A new practice for medico turned farmer
TO LOOK at Mark Petersen's winter cereal crop, you would think he'd been farming this Wyrallah paddock for generations.
In fact, the emergency room doctor admits that until two years ago he didn't even know what a ripper was, let alone a grains contract.
This foray into agriculture began after he met his partner, Ellie Kennedy, also a doctor, who works out of Riverside Family Practice at Casino.
"She wouldn't show me her farm at first," Mark said.
"She was too embarrassed of its state."
Two years on and the couple is close to harvesting their second winter cereal crop - this year a mix of wheat and barley - after successfully harvesting two summer crops of quality soybean.
There were plenty of naysayers prior to the couple ploughing in resources and time to bring a wet paddock into production.
Mark started by laser levelling the ground and creating a sloping drain that now handles 150mm of rain in a single hit.
Next he created mounds that each hold three rows of crop. Those mounds remain season after season, unless they are damaged.
They work in a couple of ways to improve cultivation - allowing water to drain quickly and letting air into the root system from the sides of the mounds as soon as that water level drops.
Last summer's bountiful soybean crop was tested in this manner after a minor flood in the Wilsons River completely covered the foliage, leaving the plants caked in alluvial mud. But the water drained away in 30 hours and a series of rain showers following the event washed the leaves clean.
The crop returned 2.4 tonnes to the hectare.
Mark expects to retrieve between one and five tonnes to the hectare on his wheat crop, with returns on the barley to be revealed at next month's harvest.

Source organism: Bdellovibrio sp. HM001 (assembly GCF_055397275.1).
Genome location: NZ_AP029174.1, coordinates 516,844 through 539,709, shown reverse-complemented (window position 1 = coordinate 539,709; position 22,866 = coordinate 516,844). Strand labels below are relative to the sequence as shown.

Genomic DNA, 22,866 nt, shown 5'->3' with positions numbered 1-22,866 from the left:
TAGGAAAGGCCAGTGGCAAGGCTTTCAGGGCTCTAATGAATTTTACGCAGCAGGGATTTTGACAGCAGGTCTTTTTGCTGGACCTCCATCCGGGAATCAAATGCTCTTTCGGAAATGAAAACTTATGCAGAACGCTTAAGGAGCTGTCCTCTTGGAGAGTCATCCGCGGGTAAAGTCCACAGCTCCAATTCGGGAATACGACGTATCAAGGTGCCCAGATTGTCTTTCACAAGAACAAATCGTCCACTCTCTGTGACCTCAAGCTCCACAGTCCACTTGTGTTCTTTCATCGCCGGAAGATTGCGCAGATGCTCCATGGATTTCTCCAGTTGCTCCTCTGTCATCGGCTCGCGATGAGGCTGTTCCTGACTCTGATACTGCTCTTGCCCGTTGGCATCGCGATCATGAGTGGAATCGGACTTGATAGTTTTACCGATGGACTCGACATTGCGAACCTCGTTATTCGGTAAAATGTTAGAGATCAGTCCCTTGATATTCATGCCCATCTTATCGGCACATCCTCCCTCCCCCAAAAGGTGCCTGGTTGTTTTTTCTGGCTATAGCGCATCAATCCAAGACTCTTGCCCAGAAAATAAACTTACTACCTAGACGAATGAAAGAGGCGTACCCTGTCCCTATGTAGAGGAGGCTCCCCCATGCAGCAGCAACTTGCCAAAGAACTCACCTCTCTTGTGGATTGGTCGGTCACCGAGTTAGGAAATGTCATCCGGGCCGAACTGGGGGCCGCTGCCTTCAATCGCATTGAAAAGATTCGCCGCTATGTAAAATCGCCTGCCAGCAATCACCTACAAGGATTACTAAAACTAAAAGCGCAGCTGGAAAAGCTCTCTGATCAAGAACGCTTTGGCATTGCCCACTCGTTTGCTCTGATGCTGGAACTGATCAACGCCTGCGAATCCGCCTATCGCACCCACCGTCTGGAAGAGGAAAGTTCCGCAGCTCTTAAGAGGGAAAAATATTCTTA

"With regards to the barley, I have no idea. Seriously. I'm a doctor!" he said.
Mark is quick to admit he is a hobby farmer who ploughs all his net returns back into the venture - most of that going towards Ellie's horses.
He's the first to say farming in the current economy is a mug's game.
"There's no money in it," he said, pointing out that from a $20,000 gross return on 70 acres, 10% goes toward seed cost, $1000 to spray, $4000 to the contract harvester and that doesn't include fuel costs and labour," he said.
"You would need a thousand acres to make a living off it."
Mark has also discovered some of the pitfalls when it comes to selling his produce. Crop contracts unfulfilled because of flood or hail still need to be closed and that means buying in grain to meet any shortfall.
"The farmer takes all the risk," he said ruefully.
The techniques Mark has adopted - minimal till and employing a double-disc planter that chops through last season's stubble - helps to keep input costs down.
Of course, the weeds from the flood pose the biggest problem.
"We have no chance of going organic because of those weeds," Mark said.